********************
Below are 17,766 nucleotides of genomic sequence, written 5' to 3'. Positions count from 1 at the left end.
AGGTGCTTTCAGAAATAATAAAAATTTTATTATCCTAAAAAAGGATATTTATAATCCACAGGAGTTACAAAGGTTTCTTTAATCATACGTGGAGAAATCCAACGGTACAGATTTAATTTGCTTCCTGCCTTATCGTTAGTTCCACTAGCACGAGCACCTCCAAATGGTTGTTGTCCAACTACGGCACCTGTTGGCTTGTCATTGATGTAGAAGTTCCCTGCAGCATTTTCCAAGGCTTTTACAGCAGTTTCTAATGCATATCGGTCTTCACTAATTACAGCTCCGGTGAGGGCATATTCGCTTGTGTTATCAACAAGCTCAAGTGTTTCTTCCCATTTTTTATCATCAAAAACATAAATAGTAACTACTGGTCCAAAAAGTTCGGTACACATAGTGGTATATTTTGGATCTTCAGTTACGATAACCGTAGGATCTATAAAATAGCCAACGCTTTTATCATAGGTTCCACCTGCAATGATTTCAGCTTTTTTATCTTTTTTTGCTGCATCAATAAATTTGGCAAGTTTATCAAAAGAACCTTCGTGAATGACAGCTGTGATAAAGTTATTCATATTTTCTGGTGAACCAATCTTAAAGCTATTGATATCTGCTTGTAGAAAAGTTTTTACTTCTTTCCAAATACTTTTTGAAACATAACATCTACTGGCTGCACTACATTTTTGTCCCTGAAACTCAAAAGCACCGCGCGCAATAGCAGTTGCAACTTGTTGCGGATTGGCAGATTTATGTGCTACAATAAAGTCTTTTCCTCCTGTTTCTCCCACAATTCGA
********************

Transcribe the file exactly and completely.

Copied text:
Below are 17,766 nucleotides of genomic sequence, written 5' to 3'. Positions count from 1 at the left end.
AGGTGCTTTCAGAAATAATAAAAATTTTATTATCCTAAAAAAGGATATTTATAATCCACAGGAGTTACAAAGGTTTCTTTAATCATACGTGGAGAAATCCAACGGTACAGATTTAATTTGCTTCCTGCCTTATCGTTAGTTCCACTAGCACGAGCACCTCCAAATGGTTGTTGTCCAACTACGGCACCTGTTGGCTTGTCATTGATGTAGAAGTTCCCTGCAGCATTTTCCAAGGCTTTTACAGCAGTTTCTAATGCATATCGGTCTTCACTAATTACAGCTCCGGTGAGGGCATATTCGCTTGTGTTATCAACAAGCTCAAGTGTTTCTTCCCATTTTTTATCATCAAAAACATAAATAGTAACTACTGGTCCAAAAAGTTCGGTACACATAGTGGTATATTTTGGATCTTCAGTTACGATAACCGTAGGATCTATAAAATAGCCAACGCTTTTATCATAGGTTCCACCTGCAATGATTTCAGCTTTTTTATCTTTTTTTGCTGCATCAATAAATTTGGCAAGTTTATCAAAAGAACCTTCGTGAATGACAGCTGTGATAAAGTTATTCATATTTTCTGGTGAACCAATCTTAAAGCTATTGATATCTGCTTGTAGAAAAGTTTTTACTTCTTTCCAAATACTTTTTGAAACATAACATCTACTGGCTGCACTACATTTTTGTCCCTGAAACTCAAAAGCACCGCGCGCAATAGCAGTTGCAACTTGTTGCGGATTGGCAGATTTATGTGCTACAATAAAGTCTTTTCCTCCTGTTTCTCCCACAATTCGA